Should a Banned TikTok Benefit from Selling Indian User Data?
While hugely successful video-sharing app TikTok remains banned in India, tech giant Microsoft has shown intentions of purchasing the app from ByteDance. If the deal goes through, what happens to the Indian user data that the government has been trying to protect by banning TikTok?
Microsoft’s interest in pursuing a deal to buy TikTok’s presence in the US, Australia, Canada, and New Zealand has been reported by the Financial Times. The extent of this expanded interest remains unclear.
If the deal includes the portion that has been operating in India, what will it mean for India?
India must inform Microsoft, and the US regulators who will approve the deal, that sale conditions must include and satisfy India’s concerns that TikTok is not selling or transferring any India-related data that it may have stored in servers in any of the deal-related countries
“This deal involves data of let’s say a hundred million Indians. That is value. Why should TikTok benefit from that value? The government of India has banned TikTok. The core question is, is TikTok benefiting in this valuation by the virtue of having users of India?” he asks.
Currently, Microsoft is showing interest in buying only the four country operations of TikTok, but what happens after six months or one year if the company decides to lap up the Indian operations too? What happens then if TikTok stays banned from India, but Microsoft wants to bring it back in the country, using the data that TikTok already had.
Sachdev says Indian policymakers should look into and answer such questions.
“We have to be more aware about our data and who is using our data for what purposes,” he says.
Microsoft Gets Indian User Data
Much of the TikTok affair has been in the realm of public policy and been subject to public debate. Sachdev says that thus, India has the right to interfere in a deal between Microsoft and ByteDance.
“I think India is absolutely within its right to ask for it, that TikTok should declare in this deal it’s evaluation,” he says.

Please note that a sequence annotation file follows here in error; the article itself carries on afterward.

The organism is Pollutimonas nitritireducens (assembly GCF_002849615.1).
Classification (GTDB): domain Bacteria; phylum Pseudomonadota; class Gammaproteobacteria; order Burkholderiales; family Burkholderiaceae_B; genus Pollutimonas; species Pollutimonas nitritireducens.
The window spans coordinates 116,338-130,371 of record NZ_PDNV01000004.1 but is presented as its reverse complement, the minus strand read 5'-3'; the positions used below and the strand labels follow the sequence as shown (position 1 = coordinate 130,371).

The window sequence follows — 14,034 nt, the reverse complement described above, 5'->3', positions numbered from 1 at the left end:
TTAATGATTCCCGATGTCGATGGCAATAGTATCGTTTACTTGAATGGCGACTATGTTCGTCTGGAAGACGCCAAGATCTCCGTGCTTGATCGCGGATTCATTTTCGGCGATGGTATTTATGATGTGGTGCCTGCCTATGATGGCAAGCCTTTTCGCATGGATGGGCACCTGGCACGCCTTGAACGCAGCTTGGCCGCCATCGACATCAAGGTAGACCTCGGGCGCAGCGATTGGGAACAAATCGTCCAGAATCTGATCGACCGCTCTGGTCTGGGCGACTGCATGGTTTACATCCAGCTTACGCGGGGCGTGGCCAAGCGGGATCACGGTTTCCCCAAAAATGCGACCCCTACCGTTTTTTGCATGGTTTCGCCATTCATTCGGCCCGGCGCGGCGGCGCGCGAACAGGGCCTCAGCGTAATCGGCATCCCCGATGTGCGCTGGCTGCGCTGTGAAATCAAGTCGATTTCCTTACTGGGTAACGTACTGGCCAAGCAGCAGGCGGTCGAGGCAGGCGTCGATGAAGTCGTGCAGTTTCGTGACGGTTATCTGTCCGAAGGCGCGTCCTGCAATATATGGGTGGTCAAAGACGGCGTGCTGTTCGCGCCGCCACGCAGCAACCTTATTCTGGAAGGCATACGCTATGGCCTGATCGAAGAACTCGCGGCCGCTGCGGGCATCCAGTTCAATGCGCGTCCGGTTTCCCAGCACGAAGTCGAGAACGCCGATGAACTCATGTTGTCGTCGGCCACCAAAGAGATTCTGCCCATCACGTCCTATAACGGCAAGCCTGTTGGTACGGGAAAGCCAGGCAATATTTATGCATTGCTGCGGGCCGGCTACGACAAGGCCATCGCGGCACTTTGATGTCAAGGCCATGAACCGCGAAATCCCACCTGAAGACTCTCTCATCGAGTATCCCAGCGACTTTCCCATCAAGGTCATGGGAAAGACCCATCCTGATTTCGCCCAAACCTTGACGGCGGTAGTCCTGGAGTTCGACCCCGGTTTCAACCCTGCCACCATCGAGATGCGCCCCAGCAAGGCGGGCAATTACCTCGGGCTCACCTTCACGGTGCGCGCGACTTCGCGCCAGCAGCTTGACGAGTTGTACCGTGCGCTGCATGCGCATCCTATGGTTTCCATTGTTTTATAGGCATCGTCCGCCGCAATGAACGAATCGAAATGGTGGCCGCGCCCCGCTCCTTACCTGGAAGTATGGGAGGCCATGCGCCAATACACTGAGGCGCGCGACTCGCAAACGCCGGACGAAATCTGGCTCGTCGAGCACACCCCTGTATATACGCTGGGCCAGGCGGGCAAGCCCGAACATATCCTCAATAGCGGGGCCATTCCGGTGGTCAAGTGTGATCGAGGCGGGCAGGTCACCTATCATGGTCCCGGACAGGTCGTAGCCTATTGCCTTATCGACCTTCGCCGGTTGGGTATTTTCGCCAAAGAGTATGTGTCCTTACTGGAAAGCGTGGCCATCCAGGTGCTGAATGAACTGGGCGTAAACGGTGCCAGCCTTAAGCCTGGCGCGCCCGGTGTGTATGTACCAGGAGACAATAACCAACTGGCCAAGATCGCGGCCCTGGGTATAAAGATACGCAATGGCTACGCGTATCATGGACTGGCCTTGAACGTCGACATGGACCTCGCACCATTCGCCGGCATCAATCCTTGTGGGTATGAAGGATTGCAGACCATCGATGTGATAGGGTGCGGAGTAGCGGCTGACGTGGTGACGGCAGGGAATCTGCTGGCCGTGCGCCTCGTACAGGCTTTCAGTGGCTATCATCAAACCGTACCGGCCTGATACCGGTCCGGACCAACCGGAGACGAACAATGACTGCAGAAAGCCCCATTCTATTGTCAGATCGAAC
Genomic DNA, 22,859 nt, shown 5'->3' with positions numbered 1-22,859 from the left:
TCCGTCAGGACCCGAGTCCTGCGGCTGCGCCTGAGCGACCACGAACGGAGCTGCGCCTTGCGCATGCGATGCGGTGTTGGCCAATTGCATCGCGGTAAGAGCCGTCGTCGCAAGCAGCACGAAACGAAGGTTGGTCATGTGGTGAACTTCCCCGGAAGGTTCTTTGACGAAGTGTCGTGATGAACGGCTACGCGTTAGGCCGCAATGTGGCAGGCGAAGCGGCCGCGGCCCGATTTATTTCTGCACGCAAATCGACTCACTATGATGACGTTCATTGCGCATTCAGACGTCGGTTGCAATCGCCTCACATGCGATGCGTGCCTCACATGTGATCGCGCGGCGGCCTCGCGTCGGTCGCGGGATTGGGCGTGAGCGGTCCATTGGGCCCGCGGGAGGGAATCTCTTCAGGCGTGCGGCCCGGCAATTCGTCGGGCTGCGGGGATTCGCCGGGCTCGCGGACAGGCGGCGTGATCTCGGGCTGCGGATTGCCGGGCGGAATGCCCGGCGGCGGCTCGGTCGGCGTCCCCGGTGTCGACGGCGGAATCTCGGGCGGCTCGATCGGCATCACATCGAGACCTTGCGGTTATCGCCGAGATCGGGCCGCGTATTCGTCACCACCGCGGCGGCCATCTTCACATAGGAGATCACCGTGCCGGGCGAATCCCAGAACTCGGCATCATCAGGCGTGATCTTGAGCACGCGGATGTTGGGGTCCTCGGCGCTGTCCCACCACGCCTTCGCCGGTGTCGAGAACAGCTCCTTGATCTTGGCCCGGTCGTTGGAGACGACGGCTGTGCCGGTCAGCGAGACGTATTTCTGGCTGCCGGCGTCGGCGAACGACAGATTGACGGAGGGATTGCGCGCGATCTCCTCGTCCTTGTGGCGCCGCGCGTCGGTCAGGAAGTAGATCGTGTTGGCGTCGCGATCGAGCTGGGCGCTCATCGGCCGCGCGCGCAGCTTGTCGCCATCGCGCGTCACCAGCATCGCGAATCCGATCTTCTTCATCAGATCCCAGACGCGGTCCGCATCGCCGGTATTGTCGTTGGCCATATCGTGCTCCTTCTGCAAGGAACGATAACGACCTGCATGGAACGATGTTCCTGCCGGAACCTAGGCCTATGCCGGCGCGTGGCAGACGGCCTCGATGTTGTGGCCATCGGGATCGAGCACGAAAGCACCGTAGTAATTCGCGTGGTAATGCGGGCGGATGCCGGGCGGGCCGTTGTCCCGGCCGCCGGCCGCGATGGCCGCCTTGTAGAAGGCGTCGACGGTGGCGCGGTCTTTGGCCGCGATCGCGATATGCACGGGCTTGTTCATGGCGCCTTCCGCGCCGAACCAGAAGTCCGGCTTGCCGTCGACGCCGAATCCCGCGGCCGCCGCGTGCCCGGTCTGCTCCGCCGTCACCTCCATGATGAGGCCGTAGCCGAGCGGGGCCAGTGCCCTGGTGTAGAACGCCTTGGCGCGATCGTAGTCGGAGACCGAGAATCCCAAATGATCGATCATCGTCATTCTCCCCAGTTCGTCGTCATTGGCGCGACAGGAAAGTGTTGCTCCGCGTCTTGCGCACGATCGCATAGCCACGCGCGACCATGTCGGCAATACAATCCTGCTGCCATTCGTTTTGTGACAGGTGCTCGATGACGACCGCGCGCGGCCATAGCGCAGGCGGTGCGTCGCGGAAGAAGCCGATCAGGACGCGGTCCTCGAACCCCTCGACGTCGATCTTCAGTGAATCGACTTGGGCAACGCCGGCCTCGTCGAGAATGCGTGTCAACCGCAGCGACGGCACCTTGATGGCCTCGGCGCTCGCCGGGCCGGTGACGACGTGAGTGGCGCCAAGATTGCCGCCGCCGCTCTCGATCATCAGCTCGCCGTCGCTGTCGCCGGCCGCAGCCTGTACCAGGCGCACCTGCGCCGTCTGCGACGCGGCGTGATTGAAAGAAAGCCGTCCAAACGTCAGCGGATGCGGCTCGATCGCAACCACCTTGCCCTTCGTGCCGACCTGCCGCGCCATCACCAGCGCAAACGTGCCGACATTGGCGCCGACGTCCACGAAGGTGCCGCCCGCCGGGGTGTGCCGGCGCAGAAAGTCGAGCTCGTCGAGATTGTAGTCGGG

Is TikTok benefiting in this valuation by the virtue of having users of India?
“India must inform Microsoft, and the US regulators who will approve the deal, that sale conditions must include and satisfy India’s concerns that TikTok is not selling or transferring any India-related data that it may have stored in servers in any of the deal-related countries” he adds.
He goes on to say that Microsoft should take a no objection from India. If sufficient hurdles are in TikTok’s way, Microsoft will think once or twice before taking the deal.
“Because Microsoft should not want to land up in a position where the Indian government is probing it,” he says.
Who Owns the Data?
If Microsoft does decide to buyout TikTok from ByteDance, the valuation of these entities will be based upon the data that they will gain. This raises the question of ownership of that data as well as the valuation of that data, based of which TikTok becomes worth buying in the first place.
“The issue with Microsoft on this deal or with anyone with respect to TikTok, I would say fundamentally is the question about data and data rights. On the one hand, the government may say that we should not allow it, because of a possibility of data leakage or data spying. On the other hand, from an individual point of view, it’s a question of data rights,” Sachdev says.